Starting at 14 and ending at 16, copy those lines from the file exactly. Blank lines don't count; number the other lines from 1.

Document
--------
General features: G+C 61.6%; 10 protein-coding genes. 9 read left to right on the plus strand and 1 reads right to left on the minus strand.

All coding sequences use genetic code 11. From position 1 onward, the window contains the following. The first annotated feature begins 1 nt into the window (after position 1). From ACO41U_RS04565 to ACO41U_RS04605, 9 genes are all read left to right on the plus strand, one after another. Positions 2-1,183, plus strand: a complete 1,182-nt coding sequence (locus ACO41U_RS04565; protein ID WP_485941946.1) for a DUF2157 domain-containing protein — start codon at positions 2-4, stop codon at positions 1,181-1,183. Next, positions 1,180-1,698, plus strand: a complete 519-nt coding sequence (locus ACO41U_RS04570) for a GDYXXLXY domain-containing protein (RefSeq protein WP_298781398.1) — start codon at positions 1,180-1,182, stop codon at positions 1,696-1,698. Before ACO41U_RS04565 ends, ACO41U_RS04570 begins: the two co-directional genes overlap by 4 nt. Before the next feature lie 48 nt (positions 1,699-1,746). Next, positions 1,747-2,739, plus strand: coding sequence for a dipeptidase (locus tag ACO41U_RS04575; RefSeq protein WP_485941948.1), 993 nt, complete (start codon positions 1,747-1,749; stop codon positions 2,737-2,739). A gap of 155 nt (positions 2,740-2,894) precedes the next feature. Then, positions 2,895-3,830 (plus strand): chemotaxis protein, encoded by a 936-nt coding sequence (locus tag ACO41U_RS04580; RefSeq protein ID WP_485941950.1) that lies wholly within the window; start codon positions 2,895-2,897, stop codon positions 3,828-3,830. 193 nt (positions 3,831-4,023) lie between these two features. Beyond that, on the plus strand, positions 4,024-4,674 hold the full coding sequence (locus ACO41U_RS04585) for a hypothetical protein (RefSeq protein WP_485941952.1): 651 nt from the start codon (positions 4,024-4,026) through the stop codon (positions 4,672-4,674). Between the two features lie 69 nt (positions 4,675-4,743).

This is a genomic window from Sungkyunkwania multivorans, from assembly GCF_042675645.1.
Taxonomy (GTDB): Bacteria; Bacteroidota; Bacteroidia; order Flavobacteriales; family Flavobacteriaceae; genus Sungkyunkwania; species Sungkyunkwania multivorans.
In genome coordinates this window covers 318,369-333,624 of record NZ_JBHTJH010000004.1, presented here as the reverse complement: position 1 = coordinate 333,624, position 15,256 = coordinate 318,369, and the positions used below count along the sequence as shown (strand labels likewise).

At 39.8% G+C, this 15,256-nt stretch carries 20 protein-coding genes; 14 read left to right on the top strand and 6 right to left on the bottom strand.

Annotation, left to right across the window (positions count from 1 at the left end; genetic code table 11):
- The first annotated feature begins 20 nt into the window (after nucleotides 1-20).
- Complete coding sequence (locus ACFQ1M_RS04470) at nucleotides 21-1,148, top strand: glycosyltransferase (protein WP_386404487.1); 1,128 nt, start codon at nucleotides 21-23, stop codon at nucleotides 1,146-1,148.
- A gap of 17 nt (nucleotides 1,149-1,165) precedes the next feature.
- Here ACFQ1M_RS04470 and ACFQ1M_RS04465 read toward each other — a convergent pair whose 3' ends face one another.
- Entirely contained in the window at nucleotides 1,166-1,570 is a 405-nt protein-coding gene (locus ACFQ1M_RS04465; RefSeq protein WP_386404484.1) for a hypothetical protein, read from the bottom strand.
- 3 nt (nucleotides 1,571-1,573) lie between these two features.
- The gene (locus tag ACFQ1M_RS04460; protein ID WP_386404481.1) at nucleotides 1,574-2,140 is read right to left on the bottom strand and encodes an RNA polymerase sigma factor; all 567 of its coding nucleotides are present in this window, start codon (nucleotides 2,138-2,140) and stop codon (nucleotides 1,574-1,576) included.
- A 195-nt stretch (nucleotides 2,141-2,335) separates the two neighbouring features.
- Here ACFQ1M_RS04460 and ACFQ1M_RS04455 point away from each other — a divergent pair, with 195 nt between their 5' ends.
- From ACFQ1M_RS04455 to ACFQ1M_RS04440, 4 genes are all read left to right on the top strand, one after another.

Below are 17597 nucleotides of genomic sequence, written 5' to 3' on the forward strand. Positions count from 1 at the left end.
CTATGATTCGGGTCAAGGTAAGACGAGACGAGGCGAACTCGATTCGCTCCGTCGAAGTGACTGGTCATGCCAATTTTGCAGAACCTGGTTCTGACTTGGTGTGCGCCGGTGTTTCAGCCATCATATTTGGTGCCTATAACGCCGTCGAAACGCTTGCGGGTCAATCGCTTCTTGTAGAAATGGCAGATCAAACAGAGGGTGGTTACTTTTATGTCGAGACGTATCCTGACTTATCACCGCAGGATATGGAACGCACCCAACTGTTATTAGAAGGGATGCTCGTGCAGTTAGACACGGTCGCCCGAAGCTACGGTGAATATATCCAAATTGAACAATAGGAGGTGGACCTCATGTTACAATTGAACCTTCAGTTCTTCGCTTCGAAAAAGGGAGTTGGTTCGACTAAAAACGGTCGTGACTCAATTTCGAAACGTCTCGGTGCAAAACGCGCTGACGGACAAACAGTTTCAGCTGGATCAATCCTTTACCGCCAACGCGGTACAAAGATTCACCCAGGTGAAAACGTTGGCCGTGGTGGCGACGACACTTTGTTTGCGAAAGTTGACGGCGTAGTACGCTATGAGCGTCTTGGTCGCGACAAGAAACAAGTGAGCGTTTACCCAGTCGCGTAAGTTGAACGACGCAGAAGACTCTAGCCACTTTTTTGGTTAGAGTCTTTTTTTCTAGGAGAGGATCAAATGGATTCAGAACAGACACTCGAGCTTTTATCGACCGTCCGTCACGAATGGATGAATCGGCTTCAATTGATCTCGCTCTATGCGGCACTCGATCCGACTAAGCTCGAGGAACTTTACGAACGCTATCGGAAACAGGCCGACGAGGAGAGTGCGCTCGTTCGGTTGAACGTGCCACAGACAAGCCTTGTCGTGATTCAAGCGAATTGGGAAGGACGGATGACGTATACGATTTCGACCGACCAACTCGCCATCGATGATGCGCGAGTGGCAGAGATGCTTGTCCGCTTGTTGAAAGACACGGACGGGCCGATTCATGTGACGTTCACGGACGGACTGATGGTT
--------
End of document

- The gene (locus tag ACFQ1M_RS04460; protein ID WP_386404481.1) at nucleotides 1,574-2,140 is read right to left on the bottom strand and encodes an RNA polymerase sigma factor; all 567 of its coding nucleotides are present in this window, start codon (nucleotides 2,138-2,140) and stop codon (nucleotides 1,574-1,576) included.
- A 195-nt stretch (nucleotides 2,141-2,335) separates the two neighbouring features.
- Here ACFQ1M_RS04460 and ACFQ1M_RS04455 point away from each other — a divergent pair, with 195 nt between their 5' ends.